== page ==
Background: PARP inhibitors (PARPi) are under clinical investigation as anticancer therapies in several indications with a focus on monotherapy in tumors with homologous recombination deficits and on combination regimens with DNA damaging chemotherapy. The combination activity of PARPi with DNA alkylating agents is due in part to trapping of PARP1 onto base excision repair intermediates. Recent studies in mice indicate that potent trapping activity limits the tolerability of PARPi in this setting. While trapping has not been directly demonstrated with PARP inhibitors alone, genetic and correlative data suggest that it may be important in the monotherapy setting as well. The objective of this study was to further delineate the role of trapping in single-agent cytotoxicity of PARPi in cancer cells and healthy bone marrow.
Methods: Cytotoxic potency was determined for cancer cells using CellTiter-Glo and for erythroid and myeloid progenitors using colony forming unit (CFU) assays. PARP1 trapping was evaluated by cellular fractionation, TR-FRET and BLI. PARPi binding affinities and off-rates were determined via SPR. Cellular PAR levels were determined by ELISA.
Results: Talazoparib, rucaparib and the novel PARPi A-934935 bound to PARP1 with similar affinities and off-rates and inhibited cellular PAR synthesis with identical potencies. Despite these similarities, talazoparib was a more potent trapping agent. Consistent with the increased trapping activity, talazoparib was >10-fold more potent than rucaparib and A-934935 at inhibiting proliferation of erythroid progenitors and >50-fold more potent in myeloid progenitors. Similar differences were observed in a panel of human cancer cell lines including BRCA−/− breast cancer and small cell lung cancer.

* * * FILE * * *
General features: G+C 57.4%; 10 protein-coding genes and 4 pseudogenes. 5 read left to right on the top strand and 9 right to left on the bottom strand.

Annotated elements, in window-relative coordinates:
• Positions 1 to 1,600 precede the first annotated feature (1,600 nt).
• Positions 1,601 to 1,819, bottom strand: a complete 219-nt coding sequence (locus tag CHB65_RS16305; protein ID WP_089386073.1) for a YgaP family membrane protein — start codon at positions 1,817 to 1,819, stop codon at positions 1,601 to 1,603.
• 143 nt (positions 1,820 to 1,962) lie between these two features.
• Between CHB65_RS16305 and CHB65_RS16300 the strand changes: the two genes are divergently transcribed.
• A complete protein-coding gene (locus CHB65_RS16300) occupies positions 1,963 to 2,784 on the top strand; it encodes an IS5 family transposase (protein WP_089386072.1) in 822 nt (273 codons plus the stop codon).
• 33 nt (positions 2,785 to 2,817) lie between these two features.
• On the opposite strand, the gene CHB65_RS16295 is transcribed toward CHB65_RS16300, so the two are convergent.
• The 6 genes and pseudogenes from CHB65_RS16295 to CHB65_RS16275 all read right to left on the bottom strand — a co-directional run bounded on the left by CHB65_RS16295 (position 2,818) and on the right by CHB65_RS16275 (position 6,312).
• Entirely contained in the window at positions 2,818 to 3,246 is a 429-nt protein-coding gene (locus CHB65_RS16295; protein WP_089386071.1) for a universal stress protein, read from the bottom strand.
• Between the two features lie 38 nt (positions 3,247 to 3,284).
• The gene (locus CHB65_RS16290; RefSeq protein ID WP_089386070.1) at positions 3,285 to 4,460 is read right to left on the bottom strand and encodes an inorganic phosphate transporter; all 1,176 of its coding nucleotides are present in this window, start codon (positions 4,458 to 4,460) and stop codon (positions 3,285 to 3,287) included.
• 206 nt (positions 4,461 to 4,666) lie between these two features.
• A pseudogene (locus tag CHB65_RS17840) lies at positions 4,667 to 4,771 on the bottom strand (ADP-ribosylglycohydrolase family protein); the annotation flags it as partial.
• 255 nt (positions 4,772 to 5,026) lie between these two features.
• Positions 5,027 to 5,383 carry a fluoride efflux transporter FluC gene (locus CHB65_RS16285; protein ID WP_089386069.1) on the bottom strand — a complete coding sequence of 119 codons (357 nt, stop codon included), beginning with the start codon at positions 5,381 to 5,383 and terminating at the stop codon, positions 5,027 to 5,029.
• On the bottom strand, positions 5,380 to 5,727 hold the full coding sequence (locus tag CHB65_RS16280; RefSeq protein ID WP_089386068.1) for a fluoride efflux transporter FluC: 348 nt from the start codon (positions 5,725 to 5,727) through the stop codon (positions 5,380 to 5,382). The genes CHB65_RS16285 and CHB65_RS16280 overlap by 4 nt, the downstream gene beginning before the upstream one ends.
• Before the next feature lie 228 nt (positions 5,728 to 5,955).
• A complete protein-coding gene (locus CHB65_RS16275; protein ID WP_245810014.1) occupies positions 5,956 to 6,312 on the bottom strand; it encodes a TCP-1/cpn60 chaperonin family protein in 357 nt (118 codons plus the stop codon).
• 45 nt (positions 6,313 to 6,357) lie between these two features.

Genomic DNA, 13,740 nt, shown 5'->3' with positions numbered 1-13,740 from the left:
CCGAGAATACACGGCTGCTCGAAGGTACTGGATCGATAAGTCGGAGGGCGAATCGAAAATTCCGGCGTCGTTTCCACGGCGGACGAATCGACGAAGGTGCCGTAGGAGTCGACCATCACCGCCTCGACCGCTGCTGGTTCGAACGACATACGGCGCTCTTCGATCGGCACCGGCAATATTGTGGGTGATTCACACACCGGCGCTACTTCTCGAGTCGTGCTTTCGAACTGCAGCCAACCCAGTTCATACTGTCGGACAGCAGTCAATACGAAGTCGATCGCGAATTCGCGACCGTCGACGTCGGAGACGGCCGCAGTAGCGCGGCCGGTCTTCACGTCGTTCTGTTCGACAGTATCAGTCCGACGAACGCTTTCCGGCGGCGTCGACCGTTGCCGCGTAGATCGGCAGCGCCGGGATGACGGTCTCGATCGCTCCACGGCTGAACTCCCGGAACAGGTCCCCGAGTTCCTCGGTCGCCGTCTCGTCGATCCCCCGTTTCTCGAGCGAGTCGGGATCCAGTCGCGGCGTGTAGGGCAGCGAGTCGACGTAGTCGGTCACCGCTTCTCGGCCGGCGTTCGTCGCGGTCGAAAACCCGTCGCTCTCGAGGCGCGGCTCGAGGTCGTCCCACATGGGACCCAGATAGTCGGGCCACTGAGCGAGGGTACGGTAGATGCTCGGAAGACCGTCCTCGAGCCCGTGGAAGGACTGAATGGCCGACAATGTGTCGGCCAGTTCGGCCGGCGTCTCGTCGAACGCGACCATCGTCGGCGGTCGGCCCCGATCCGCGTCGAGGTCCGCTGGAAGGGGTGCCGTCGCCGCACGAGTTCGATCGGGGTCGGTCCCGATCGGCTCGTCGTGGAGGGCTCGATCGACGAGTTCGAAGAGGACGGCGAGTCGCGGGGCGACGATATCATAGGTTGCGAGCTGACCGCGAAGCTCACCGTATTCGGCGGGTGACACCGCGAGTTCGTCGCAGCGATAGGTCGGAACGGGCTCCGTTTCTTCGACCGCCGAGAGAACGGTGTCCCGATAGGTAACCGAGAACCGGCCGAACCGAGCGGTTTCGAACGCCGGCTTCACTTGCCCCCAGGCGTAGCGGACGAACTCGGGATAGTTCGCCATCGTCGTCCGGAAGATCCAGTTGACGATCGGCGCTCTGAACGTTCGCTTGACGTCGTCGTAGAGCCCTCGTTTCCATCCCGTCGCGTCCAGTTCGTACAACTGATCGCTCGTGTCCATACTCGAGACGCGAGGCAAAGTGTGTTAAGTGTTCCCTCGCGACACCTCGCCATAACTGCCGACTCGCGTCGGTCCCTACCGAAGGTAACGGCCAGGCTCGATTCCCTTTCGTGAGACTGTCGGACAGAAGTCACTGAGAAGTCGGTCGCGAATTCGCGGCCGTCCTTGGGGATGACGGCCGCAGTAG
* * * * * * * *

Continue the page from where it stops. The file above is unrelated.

Conclusions: All NAD+-competitive PARPi elicit PARP1 trapping, but different inhibitors display varying degrees of resolution between trapping and cellular PAR depletion. Understanding the relative importance of these mechanisms to the tolerability and efficacy of PARP inhibitors is of critical importance. Myelosuppression is a commonly observed toxicity in PARPi clinical trials. In the present study we used ex vivo bone marrow CFU assays to model myelosuppression. The IC50s observed were within the range of exposures observed at recommended phase II doses in monotherapy clinical trials, highlighting the clinical relevance of this experimental approach. Our data reveal that compounds inhibiting cellular PAR synthesis with equal potency span a broad range of potency in BM-CFU assays in a manner predicted by PARP1 trapping activity. These results suggest that PARP1 trapping is a primary driver of myelosuppression by PARP inhibitors. Our observation that trapping drives cytotoxicity to a similar extent in bone marrow and cancer cells sensitive to single-agent PARP inhibition suggests that PARP1 trapping activity is not advantageous with respect to the therapeutic index of PARPi in a monotherapy setting. This is consistent with observations related to the therapeutic index of PARP inhibitors in the clinic. These results also have important implications for selection of a PARPi for combination regimens where trapping is not required for efficacy and in which myelosuppression may be a concern, such as those containing platinum drugs or topoisomerase I inhibitors.
Citation Format: Todd A. Hopkins, Julie L. Wilsbacher, Enrico L. DiGiammarino, Sanjay C. Panchal, Gui-Dong Zhu, Thomas D. Penning, Eric F. Johnson, David Maag. PARP1 trapping activity of PARP inhibitors is associated with cytotoxicity in both cancer cells and healthy bone marrow. [abstract]. In: Proceedings of the AACR-NCI-EORTC International Conference: Molecular Targets and Cancer Therapeutics; 2015 Nov 5-9; Boston, MA. Philadelphia (PA): AACR; Mol Cancer Ther 2015;14(12 Suppl 2):Abstract nr C52.
- ©2015 American Association for Cancer Research.